Georgia Politics, Campaigns, and Elections for July 31, 2015

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Georgia Politics, Campaigns, and Elections for July 31, 2015

Georgia and American History

On July 31, 1777, the Marquis de LaFayette was commissioned a Major General in the Continental Army, serving without pay.

The cornerstone for the first United States Mint was laid in Philadelphia, Pennsylvania on July 31, 1792, becoming the first building constructed by the federal government under the Constitution.

Former President Andrew Johnson, who succeeded President Lincoln upon his assassination and oversaw much of the post-Civil War Reconstruction era, died of a stroke in Tennessee on July 31, 1875.

On July 31, 1906, a bill to create place a Constitutional Amendment on the November election for voters to decide whether to create an intermediate-level Georgia Court of Appeals was approved by the Georgia General Assembly.

On July 31, 1962, the one-millionth immigrant was welcomed into Israel.

Nolan Ryan, the greatest pitcher in major league baseball history, won his 300th career game on July 31, 1990. During eight innings, Ryan threw 146 pitches, while today, many pitchers are pulled at around the 100-pitch count.

“In the old days throwing that many pitches was a normal game,” said Nolan Ryan, who tossed a record seven no-hitters and is the all-time leader in strikeouts, fifth in innings pitched.

Ryan, currently the Rangers’ team president, is an outspoken detractor of the recent trend toward monitoring pitch counts. In a recent Sports Illustrated article, Ryan expressed his belief that today’s pitchers are “pampered” and that there is no reason why today’s pitchers cannot pitch as much as he and his colleagues did back in the day. As a result, Ryan is pushing his team’s pitchers to throw deeper into games and extend their arms further, emphasizing conditioning over what some would call coddling.

As Rangers pitching coach Mike Maddux told SI: “This generation of players has become a creature of the pitch count. Their ceiling has been lowered. It’s up to us to jack it back up.”

Georgia Politics

A fire destroyed the Monroe County home of Brian and Janea Cox, the parents of Haleigh, who became the poster child for medical cannabis in Georgia.

Six-year-old Haleigh Cox and her parents, Janea and Brian Cox, appear to have lost everything and are awaiting an insurance assessment. The fire occurred just days before Janea Cox and Haleigh were set to return home, after spending the past year in Colorado. There, the girl has been on a therapeutic regimen that includes an extract of cannabis.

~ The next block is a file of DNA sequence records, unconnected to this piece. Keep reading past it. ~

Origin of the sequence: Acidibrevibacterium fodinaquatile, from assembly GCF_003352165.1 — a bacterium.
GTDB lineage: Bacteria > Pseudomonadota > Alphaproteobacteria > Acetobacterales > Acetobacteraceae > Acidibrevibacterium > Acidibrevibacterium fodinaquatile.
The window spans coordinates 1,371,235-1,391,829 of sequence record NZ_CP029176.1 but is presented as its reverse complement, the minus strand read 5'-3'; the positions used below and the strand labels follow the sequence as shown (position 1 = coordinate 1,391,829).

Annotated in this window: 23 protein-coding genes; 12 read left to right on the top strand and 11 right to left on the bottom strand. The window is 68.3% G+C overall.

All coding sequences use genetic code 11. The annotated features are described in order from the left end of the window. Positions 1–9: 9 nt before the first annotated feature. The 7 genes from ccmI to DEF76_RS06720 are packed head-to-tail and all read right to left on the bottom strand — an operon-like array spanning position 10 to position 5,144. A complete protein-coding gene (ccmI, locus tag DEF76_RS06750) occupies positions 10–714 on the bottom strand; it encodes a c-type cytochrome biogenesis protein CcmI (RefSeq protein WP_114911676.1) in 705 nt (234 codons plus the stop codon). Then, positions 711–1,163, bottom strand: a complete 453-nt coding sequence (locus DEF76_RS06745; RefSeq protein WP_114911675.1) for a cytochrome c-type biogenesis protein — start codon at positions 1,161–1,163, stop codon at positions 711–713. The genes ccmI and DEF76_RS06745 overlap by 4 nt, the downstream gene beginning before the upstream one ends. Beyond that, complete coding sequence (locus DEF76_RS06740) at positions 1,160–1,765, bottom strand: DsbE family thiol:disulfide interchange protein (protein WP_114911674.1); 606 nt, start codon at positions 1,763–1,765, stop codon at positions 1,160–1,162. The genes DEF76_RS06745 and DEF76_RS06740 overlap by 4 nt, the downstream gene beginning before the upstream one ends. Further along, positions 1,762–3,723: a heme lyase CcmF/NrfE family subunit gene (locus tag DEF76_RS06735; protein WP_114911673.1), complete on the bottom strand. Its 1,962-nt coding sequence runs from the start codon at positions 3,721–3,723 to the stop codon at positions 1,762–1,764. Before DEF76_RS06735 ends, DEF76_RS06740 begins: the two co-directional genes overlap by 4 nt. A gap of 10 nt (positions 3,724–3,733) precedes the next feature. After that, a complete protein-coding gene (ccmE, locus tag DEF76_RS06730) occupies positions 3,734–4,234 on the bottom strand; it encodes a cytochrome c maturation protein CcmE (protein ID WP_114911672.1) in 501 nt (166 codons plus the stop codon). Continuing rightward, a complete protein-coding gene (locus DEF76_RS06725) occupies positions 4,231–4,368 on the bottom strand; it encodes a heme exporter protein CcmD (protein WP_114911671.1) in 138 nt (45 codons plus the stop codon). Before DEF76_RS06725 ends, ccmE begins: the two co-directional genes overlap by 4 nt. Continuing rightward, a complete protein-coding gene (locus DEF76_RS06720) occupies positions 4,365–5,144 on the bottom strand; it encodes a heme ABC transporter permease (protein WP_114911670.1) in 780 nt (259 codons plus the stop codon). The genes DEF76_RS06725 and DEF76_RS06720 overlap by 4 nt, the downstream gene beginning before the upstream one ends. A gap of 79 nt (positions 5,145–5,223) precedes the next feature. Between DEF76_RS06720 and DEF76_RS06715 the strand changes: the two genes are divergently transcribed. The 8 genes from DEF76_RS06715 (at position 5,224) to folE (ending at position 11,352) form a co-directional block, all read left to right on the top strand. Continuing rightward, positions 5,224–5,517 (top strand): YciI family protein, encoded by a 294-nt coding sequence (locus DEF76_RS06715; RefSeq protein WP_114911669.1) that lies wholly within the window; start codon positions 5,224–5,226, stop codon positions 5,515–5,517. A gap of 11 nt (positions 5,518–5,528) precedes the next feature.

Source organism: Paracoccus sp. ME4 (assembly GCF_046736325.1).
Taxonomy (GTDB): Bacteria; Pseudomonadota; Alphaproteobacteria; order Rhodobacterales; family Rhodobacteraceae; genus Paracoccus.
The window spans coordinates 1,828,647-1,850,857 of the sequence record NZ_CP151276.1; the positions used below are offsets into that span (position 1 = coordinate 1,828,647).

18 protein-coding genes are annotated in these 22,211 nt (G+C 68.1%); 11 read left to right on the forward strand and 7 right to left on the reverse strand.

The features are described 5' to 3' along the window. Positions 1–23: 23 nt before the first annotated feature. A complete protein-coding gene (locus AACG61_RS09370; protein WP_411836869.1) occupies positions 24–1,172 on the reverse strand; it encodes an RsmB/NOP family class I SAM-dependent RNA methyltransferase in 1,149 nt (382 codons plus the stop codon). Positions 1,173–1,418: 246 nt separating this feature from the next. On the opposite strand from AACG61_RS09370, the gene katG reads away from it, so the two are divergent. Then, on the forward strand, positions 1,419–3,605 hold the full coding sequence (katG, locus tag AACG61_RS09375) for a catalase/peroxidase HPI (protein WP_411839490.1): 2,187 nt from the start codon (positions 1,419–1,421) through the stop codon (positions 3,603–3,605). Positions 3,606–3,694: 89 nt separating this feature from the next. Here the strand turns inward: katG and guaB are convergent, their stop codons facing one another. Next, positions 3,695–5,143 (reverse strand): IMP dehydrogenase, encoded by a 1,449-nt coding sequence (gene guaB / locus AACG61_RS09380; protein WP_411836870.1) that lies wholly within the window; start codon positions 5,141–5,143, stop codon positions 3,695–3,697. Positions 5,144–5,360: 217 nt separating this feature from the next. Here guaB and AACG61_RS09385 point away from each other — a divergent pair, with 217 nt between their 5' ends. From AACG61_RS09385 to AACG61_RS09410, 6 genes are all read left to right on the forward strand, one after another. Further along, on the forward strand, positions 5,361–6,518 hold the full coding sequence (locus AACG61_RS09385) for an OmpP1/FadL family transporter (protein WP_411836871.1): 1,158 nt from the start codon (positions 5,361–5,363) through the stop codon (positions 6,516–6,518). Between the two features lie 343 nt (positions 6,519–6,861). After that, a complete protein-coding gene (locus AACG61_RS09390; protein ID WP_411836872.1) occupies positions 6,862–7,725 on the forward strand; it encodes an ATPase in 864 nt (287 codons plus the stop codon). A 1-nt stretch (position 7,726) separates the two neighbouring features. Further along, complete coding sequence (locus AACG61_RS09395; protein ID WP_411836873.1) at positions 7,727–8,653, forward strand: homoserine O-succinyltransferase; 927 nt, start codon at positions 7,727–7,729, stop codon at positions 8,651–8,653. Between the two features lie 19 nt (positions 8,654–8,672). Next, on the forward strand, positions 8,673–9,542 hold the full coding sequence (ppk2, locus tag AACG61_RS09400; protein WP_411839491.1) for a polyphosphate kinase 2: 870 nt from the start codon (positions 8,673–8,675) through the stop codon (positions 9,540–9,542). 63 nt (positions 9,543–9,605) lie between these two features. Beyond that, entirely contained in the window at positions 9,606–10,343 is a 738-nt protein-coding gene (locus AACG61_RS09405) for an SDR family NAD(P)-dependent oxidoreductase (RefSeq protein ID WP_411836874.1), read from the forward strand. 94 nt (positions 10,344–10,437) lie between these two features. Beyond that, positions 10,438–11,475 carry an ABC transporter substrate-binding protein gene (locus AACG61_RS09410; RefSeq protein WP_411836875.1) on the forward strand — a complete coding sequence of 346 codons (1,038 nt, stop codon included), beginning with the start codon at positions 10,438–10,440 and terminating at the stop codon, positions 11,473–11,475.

Her family has said a liquid form of the drug has helped reduce her seizures.

Janea Cox said by telephone that her family is grateful for all the love and support from friends, family and the community.

“We will get through this storm and hopefully come out stronger,” she said.

Donations for the Coxes are being collected by Northway Church. Pastor Kevin Mills said the church does not yet have a list of the family’s immediate needs. Donations can be made via the church website or by calling 478-476-1971.

From their church’s website:

To Donate Via Check To The Haleigh Cox Family

  • Make checks payable to Northway Church with General Memorial Fund written on the memo line.
  • For donations mailed to Northway Church please include this information:

Northway Church
Attn: Haleigh Cox Family
5915 Zebulon Road
Macon, GA 31210

To Make A Donation Online

  1. Click here
  2. Fill out your information
  3. In the drop down box select General Memorial Fund
  4. IMPORTANT: Email kcaffarelli@northwaychurch.net with your name and gift amount.

Pretty funny campaign ad, and I think it’ll be effective. I don’t know anything about it other than that it popped up in my Facebook feed.

The Georgia Sales Tax Holiday is now in effect, just in time for back-to-school.

The holiday began this morning and extends through midnight on Saturday.

During those days, buyers won’t have to pay sales tax on several back-to-school items. Exempt items are:

• Clothing and footwear with a sales price of $100 or less per item

• Computers, computer components and pre-written computer software purchased for noncommercial home or personal use with a sales price of $1,000 or less per item

• School supplies, including art and computer supplies or instructional materials purchased for non-commercial use with a sales price of $20 or less per item

DeKalb County State Court Judge Dax Lopez has been nominated for a seat on the United States District Court for the Northern District of Georgia.

The White House has nominated DeKalb County State Court Judge Dax Lopez, a Republican, to fill the final open slot on the federal bench in the Northern District of Georgia.

The White House made the announcement Thursday afternoon. Lopez has been a state court judge since 2010. When Georgia Republican Gov. Sonny Perdue appointed Lopez to the DeKalb bench, he was 34—the youngest judge on the county’s state court bench and only the second Latino judge in the state.